Plus, there are tons of topics that don’t fit neatly into these categories. For example, one of our editors is super interested in fashion. Could it be art? Maybe. Depending on the type of piece, an article on fashion could fall into any one of those categories. But what if the way she wanted to write it didn’t fit with her editorial descriptor? Well, I think we’d miss out on a very trendy piece, and we certainly don’t want that. We don’t see any reason why she or anyone else shouldn’t be allowed to write such a piece. 

While we’ve decreased our focus on hard news over the years, The Nav has always featured entertainment and lifestyle pieces and we’ve done fun stuff since the very beginning—in fact, we even had a Fashion Editor on our first ever masthead. 

Don’t worry, we’ll still keep you updated on campus and community life. We’ll continue to publish a new issue on the second Tuesday of the month, but this year we’ll also provide more timely updates in between issues, rather than dropping an issue and going ghost (Danny Phantom, anyone?) for the rest of the month. 

To do this, we’ve created a new position: the Nav Reporter.

To be completely candid, however, we don’t really know what this looks like. That’s okay. We’re trying it out.

As legitimate and professional as we assure you we are, The Nav is still primarily focused on providing an opportunity for students to develop their expertise in the field. If you don’t have the freedom to try new things, how are you supposed to find out what you like or what you’re good at?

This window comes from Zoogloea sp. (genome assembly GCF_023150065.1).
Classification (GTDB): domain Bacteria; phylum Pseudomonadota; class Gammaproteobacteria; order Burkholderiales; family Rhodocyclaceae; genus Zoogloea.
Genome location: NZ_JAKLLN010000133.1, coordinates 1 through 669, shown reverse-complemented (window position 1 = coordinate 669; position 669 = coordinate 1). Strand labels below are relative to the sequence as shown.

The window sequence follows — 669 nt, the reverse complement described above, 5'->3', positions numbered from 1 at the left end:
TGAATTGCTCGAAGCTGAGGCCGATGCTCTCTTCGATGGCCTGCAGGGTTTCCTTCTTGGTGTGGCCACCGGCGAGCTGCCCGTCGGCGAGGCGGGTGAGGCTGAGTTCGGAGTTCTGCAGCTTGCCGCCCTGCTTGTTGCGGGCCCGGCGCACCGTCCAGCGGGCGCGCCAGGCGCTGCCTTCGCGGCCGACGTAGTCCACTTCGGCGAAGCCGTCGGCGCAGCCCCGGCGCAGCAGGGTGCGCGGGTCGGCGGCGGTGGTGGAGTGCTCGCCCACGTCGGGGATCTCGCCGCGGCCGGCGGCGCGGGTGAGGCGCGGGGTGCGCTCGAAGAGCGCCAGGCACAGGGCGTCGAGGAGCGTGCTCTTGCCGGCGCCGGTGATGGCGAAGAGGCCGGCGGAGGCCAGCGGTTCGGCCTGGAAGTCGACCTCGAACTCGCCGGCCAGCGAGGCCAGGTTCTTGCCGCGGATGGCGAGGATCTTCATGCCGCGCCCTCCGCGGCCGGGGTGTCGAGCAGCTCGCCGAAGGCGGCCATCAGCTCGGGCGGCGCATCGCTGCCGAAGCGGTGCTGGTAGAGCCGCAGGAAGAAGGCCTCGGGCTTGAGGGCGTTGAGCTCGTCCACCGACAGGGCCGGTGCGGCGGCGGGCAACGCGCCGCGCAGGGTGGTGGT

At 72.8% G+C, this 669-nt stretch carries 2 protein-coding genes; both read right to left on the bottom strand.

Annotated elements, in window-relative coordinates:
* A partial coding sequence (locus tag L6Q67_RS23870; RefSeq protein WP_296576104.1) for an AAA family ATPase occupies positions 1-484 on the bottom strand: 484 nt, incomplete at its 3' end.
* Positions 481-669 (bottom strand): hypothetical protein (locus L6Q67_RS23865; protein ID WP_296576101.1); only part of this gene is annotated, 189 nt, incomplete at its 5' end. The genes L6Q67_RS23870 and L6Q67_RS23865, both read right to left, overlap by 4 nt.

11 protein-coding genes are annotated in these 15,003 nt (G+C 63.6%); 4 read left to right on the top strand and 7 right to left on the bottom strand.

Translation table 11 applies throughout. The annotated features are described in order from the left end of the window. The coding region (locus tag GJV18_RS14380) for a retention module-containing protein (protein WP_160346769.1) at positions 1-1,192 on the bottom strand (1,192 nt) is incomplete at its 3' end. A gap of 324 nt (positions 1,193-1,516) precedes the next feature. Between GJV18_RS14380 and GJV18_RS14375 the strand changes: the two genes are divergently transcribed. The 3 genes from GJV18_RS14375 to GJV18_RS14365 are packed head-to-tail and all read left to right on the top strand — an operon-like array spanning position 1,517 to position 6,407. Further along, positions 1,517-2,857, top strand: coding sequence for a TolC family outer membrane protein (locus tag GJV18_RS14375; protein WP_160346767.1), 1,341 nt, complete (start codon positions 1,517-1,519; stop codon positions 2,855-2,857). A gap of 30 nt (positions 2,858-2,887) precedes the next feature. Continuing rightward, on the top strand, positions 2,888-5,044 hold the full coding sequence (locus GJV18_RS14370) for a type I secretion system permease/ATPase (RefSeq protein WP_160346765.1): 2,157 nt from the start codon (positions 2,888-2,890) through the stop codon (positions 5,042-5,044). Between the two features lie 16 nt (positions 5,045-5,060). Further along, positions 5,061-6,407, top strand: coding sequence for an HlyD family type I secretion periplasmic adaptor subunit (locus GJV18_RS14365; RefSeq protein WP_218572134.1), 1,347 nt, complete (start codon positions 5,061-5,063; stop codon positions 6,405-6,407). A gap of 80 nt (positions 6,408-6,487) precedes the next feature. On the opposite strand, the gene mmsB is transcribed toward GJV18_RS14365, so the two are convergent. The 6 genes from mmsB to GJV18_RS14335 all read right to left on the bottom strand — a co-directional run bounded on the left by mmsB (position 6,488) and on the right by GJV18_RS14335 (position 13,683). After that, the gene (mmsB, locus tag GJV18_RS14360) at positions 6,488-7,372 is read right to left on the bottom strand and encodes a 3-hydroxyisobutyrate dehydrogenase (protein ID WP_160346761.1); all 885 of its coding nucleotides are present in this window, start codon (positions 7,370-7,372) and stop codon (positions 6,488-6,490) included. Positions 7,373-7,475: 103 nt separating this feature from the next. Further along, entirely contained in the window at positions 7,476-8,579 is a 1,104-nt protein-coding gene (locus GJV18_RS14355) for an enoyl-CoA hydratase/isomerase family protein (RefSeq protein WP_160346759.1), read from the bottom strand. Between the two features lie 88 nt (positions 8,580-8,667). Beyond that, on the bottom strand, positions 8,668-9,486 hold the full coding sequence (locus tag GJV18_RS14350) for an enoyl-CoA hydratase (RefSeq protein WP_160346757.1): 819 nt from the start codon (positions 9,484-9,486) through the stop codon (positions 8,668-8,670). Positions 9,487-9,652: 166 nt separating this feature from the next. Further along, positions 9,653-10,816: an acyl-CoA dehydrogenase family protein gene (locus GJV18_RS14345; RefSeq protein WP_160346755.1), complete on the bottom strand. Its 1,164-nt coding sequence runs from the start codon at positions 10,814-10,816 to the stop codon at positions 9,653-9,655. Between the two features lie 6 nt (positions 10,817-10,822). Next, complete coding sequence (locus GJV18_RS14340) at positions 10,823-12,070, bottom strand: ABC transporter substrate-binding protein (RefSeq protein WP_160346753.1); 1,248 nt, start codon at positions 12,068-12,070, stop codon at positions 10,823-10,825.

Increased freedom is a welcome change among The Nav’s staff—and not just for the editorial team.

We all loved Celia’s illustrations last year, so we decided to make her design each issue. Against her will.

Kidding. For this first issue, we essentially gave her a theme and told her to go for it. 

“It’s definitely a very daunting change from my position last year of just making the illustrations for feature pieces,” she said. 

Daunting as it may be, Celia has done more than keep her head above water and is always coming up with fresh ideas.

“I think it will be a great opportunity for me to learn and grow as a designer with the amount of freedom I feel that I have with my work at the Nav.”

That right there? That’s why we do this. 

When we mentioned the idea of themed issues to Celia, she knew just how to make each one stand out. She brought up the overlay on the Volume 51 covers again, which the web peeps realized might work even better online. By designing the cover images with a colour cast upon hover, we are able to take advantage of the format’s unique abilities while retaining the photographs’ original hues should they be important. 

In case you didn’t catch that, we’re doing themed issues now—themed issues that you can submit to.